What does your child’s poop tell you?
Baby poop is just a fact of life. However, it is also one of the most straightforward ways that your little one’s body communicates to you. If you can learn how to read their poopy diapers, you’ll know how to tell your child’s hydration levels, liver function, and quality of digestion.
Here is how to read your child’s poop:
One of the most important indicators of the health of a child is the color of their poop. You can tell the health of a child’s bowel movement and overall digestive system by observing what color their poop is.
As you observe your child’s poop color, you also have to remember that it is common and expected for the poop color to change over the first year of a baby’s life as his/her diet changes.
- Black or green poop: This is usually the baby’s first poo. It is called meconium and is made up of everything the child consumed in the uterus. It is a sign that everything is working as it should.
- Yellow, custard color: This is the color of a breastfed baby’s poop. It is usually a little runny and will continue to look like this until the baby transitions to other foods.
- Dark yellow color: This is also the normal color of a breastfed or bottle-fed baby’s poop. It may occasionally also be a little grainy.
- Greenish brown: This is also a normal color. However, if the poop is dark greenish-brown and runny, it may be a sign of diarrhea.
- Brown: This is the color of your baby’s poop when you first start weaning them. It may also be lumpy as the baby’s body can’t properly digest all the food yet. If the poop is too lumpy, consider mashing the food to make it easier to digest.
- Frothy green: This could be a sign of diarrhea or a sign that the baby is consuming too much lactose. If your doctor rules out diarrhea, ensure that your baby feeds from each breast fully before switching. This way, they will get both lactose-rich foremilk and nutrient-rich hind-milk with each feeding.
The poop texture will be able to tell you if your child’s bowel movements are healthy, if they are constipated, or if they have diarrhea. Here is how to interpret them for younger babies:
- Looks like molasses: This is meconium or the baby’s first poo. It is usually green or black and completely normal
- Looks like runny mustard or custard: This is the texture of a normal breastfed baby’s poo
- Grainy and dark: This is also a normal breastfed or bottle-fed baby’s poo
- Runny, mushy, and green: May indicate mild diarrhea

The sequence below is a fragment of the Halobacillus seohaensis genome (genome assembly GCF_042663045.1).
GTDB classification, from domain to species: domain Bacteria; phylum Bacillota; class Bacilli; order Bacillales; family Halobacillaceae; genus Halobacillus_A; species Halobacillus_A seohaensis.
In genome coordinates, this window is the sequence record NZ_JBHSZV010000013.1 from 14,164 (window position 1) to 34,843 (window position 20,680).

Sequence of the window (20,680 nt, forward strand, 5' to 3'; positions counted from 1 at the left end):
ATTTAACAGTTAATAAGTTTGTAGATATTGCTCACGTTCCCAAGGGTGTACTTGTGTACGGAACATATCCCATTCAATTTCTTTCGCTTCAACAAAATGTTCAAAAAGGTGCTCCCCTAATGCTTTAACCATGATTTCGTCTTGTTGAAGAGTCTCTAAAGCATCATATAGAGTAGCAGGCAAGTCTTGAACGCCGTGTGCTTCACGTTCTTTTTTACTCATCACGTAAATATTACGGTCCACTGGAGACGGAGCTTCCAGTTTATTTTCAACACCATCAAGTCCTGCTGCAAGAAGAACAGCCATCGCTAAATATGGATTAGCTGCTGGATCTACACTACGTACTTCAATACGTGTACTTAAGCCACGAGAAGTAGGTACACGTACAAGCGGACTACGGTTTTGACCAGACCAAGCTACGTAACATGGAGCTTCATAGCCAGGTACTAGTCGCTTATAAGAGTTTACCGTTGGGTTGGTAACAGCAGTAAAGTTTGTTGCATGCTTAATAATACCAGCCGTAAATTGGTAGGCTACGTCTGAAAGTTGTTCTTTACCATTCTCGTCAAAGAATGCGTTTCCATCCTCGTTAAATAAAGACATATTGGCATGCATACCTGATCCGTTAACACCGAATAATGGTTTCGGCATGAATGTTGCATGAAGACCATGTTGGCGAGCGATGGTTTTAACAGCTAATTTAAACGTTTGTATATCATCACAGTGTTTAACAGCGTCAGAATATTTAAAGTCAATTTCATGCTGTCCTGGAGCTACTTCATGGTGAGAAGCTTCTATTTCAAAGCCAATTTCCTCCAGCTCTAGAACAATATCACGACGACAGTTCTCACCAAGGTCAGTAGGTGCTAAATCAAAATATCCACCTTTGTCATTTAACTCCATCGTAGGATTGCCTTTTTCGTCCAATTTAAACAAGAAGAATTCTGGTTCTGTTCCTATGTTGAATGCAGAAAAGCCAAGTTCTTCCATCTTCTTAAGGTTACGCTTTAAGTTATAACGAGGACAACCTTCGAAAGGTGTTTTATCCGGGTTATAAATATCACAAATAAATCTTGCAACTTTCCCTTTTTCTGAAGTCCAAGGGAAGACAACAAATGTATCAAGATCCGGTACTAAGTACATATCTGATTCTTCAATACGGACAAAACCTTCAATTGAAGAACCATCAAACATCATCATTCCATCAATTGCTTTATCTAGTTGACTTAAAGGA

- Lumps of food: Normal when you first start weaning the baby. Their digestive system is still developing and they may need the food to be mashed a bit
- Watery and frothy: A sign of diarrhea
Here is how to interpret them for older children:
- Separate hard lumps that look like nuts: These are very hard to pass and a sign of severe constipation
- Log-shaped and lumpy: These are hard to pass and a sign of mild constipation
- Log-shaped with a cracked surface: These are easy to pass and the standard form of poop
- Snake shaped and smooth: These are easy to pass and considered normal
- Soft blobs with clear edges: These are easy to pass and a sign of a diet that lacks fiber
- Mushy pieces with ragged edges: There is an urgency to pass these and they indicate mild diarrhea
- Liquid with little to no solid pieces: There is an urgency to pass these and they are a sign of diarrhea
Time and frequency
A breastfeeding baby will poop after every feeding session until they get to between 3 and 6 weeks. After that, they will start pooping about once a week.
A formula-fed baby should ideally poop at least once a day. Anything less than this might be a sign of constipation.
Once your baby transitions to solid food, they will start having daily bowel movements. However, pooping more than once after each feeding may be a sign of diarrhoea.
When in doubt, please check with your pediatrician
Healthy bowel movement tips
When breastfeeding your baby, drink plenty of water to help soften their stool and make for easier bowel movements. The good news is that breast milk is pretty easy to digest and as long as you maintain a healthy diet, your breastfed baby will rarely be constipated.
Once your baby starts to transition to solids, here are some of the methods you can use to ensure healthy bowel movements:
- Have them drink plenty of water to soften stool and smoothed their bowel movements
- Practice a healthy diet that is rich in fiber and probiotics
- Lead an active lifestyle with lots of games both indoors and outside
Healthy bowel movements are a good sign of a healthy digestive system. When your child eats healthily and leads an active lifestyle, their digestive health will also thrive. When in doubt, be sure to consult your child’s doctor for advice.